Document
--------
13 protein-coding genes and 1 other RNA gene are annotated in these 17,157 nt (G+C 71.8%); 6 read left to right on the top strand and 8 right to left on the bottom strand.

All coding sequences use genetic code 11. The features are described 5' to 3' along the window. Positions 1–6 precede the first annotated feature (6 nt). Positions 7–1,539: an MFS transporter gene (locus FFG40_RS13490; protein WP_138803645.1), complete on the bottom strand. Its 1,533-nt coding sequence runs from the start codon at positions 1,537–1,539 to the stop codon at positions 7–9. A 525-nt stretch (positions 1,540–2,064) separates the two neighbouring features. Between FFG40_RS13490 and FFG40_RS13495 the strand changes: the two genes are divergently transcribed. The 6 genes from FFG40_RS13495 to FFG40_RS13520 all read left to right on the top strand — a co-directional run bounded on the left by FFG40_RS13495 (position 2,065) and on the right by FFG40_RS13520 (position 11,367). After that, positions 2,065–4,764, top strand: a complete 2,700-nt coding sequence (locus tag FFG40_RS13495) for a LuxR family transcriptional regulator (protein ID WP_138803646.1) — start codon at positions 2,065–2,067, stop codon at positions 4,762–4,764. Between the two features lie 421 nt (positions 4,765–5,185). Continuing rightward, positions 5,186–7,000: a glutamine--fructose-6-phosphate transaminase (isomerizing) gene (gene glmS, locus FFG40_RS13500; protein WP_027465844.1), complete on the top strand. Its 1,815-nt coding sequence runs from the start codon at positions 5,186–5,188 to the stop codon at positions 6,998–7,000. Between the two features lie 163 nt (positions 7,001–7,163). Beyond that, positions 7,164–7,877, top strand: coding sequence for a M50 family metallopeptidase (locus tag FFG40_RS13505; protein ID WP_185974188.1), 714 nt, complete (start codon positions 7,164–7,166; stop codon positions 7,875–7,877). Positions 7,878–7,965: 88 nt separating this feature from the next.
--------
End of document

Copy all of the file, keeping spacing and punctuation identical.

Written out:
13 protein-coding genes and 1 other RNA gene are annotated in these 17,157 nt (G+C 71.8%); 6 read left to right on the top strand and 8 right to left on the bottom strand.

All coding sequences use genetic code 11. The features are described 5' to 3' along the window. Positions 1–6 precede the first annotated feature (6 nt). Positions 7–1,539: an MFS transporter gene (locus FFG40_RS13490; protein WP_138803645.1), complete on the bottom strand. Its 1,533-nt coding sequence runs from the start codon at positions 1,537–1,539 to the stop codon at positions 7–9. A 525-nt stretch (positions 1,540–2,064) separates the two neighbouring features. Between FFG40_RS13490 and FFG40_RS13495 the strand changes: the two genes are divergently transcribed. The 6 genes from FFG40_RS13495 to FFG40_RS13520 all read left to right on the top strand — a co-directional run bounded on the left by FFG40_RS13495 (position 2,065) and on the right by FFG40_RS13520 (position 11,367). After that, positions 2,065–4,764, top strand: a complete 2,700-nt coding sequence (locus tag FFG40_RS13495) for a LuxR family transcriptional regulator (protein ID WP_138803646.1) — start codon at positions 2,065–2,067, stop codon at positions 4,762–4,764. Between the two features lie 421 nt (positions 4,765–5,185). Continuing rightward, positions 5,186–7,000: a glutamine--fructose-6-phosphate transaminase (isomerizing) gene (gene glmS, locus FFG40_RS13500; protein WP_027465844.1), complete on the top strand. Its 1,815-nt coding sequence runs from the start codon at positions 5,186–5,188 to the stop codon at positions 6,998–7,000. Between the two features lie 163 nt (positions 7,001–7,163). Beyond that, positions 7,164–7,877, top strand: coding sequence for a M50 family metallopeptidase (locus tag FFG40_RS13505; protein ID WP_185974188.1), 714 nt, complete (start codon positions 7,164–7,166; stop codon positions 7,875–7,877). Positions 7,878–7,965: 88 nt separating this feature from the next.